Hardwired to the Natural World
Wilson wrote in 1984 in Biophilia of the ways in which humans are hardwired to have an interest in life and living things.
This biophilia hypothesis, as it became known, has been developed in various ways. Katcher (2000) writes of the importance that paying attention to the natural had for humans as they evolved. After all if we did not pay such attention how would we know which animals were going to prey on us ?
So if evolution demanded that we pay attention what happens to those neural pathways now ? Researchers have found evidence that we now use that attention to engage with the living world. Researchers have found that neurons
the amygdala light up at the sight of animals and animal images (Koch et al 2011). There is much research to show that we are positively affected by animals and the natural world. Evidence has been gathered to support the benefits of living with companion animals, working in the outdoors, having wilderness experiences and for a variety of roles that animals play in therapeutic and other environments.
As we become increasingly cut off from the natural world and experience a nature deficit so we seek ways to integrate animals and animal imagery into our lives.
Our work with animals in these workshops acknowledged the powerful effect that being with animals and in nature can have. Just being outside in nature and with animals is a way to ground participants bringing them into the present moment. Our work harnesses our interest in and relationships with animals and the natural world as an effective lens to explore our own individual behaviors and interactions with others. Such is the backdrop for these workshops and events.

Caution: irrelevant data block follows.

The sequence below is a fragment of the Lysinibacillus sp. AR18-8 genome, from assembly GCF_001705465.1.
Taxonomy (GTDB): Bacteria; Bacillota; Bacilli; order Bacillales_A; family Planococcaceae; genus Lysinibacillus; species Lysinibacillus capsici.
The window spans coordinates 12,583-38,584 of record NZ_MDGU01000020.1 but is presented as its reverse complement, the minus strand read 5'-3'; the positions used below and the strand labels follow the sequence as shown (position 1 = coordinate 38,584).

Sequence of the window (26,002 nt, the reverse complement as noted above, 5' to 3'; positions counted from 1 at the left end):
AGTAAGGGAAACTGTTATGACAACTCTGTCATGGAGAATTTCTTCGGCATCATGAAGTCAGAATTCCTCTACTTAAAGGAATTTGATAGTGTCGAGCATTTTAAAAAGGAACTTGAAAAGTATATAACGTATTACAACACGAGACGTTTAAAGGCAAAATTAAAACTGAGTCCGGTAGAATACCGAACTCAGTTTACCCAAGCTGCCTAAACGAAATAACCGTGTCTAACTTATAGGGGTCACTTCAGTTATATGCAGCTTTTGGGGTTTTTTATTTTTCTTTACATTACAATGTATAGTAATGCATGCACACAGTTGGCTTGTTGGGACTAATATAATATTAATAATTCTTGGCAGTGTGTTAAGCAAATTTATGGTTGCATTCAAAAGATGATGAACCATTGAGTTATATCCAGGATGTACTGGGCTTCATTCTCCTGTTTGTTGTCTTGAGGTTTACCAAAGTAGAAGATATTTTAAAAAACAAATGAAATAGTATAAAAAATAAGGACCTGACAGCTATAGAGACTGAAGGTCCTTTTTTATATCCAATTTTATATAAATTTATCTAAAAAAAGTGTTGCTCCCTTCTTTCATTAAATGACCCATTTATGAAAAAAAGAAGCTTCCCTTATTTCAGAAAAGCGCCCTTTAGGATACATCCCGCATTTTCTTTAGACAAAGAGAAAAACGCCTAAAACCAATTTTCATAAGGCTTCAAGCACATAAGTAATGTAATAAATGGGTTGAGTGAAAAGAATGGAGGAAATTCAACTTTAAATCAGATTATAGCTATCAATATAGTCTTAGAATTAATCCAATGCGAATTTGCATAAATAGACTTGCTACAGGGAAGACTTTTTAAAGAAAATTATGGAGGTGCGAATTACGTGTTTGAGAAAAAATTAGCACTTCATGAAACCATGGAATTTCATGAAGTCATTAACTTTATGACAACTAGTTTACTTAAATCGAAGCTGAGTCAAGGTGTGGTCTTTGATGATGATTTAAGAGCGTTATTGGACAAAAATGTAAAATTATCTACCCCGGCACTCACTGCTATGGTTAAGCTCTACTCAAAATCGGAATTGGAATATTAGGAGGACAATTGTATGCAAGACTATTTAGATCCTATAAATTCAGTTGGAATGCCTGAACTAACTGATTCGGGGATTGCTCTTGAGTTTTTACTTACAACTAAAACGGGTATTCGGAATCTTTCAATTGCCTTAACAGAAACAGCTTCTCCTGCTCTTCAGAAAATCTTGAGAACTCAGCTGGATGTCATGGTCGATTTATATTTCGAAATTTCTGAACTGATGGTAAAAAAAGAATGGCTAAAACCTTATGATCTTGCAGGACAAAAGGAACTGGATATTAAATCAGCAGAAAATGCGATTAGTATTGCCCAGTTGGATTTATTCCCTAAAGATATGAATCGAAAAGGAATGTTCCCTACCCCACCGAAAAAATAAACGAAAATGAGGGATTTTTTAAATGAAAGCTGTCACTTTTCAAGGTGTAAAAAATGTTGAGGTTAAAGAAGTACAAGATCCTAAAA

Customizing or Providing One and Two Day Workshops
Please contact us to talk about providing a workshop for your organization, team, community or faith group. We can explore your learning goals around:
- Improving Communication and Shared Vision
- Developing Leadership Skills
- Managing Change
and create an equine program for you
The Leader Within : Whose in Charge You or Your Lizard ?
These two workshop sessions explore the importance of
self-authorization and having a strong internal base for leading yourself, projects and others. We call this the leader from within. We explore values, vision, power and ways to kick self-sabotaging behaviors to the curb.
Most of us have well rehearsed scripts that include
lots of unhelpful self-talk, give a lot of air time to our saboteurs and have refined a number of choreographed dances with self-doubt, imposter syndrome and other forms of self-undermining.
Developing Leadership Skills
What does it mean to step away from traditional models of leadership, which is often a short-hand for people leading from the front ?
These two evening workshops explore the power of outcomes from developing connection with others and some of the elements in developing and sharing leadership to create more impact. We spend exploring what it means to be in relation with another and how to work in tandem. You will leave with insights about your own default thinking and behavioral styles and insights into what you may wish to develop in order to more effectively co-create and co-lead.
Working alongside one another and taking one
another into account is highly appropriate in the context of the
activities which we will undertake with horses which demand that we see the world with quite other eyes.
Pitch With Difference
This event is for people wishing to pitch their business ideas more effectively and for those who would be interested in listening to some great ideas from solo and entrepreneurs.
We offer some instruction about the arc of the pitch and the idea and spend time on exercises that develop presence and awareness of the other.
An effective pitch is not necessarily about the benefits that you think are inherent in your product or service and then insist on sharing. Rather it will be about how people see your ideas fitting into their world and how they can benefit personally. This means slowing down and positioning yourself in relation to the other.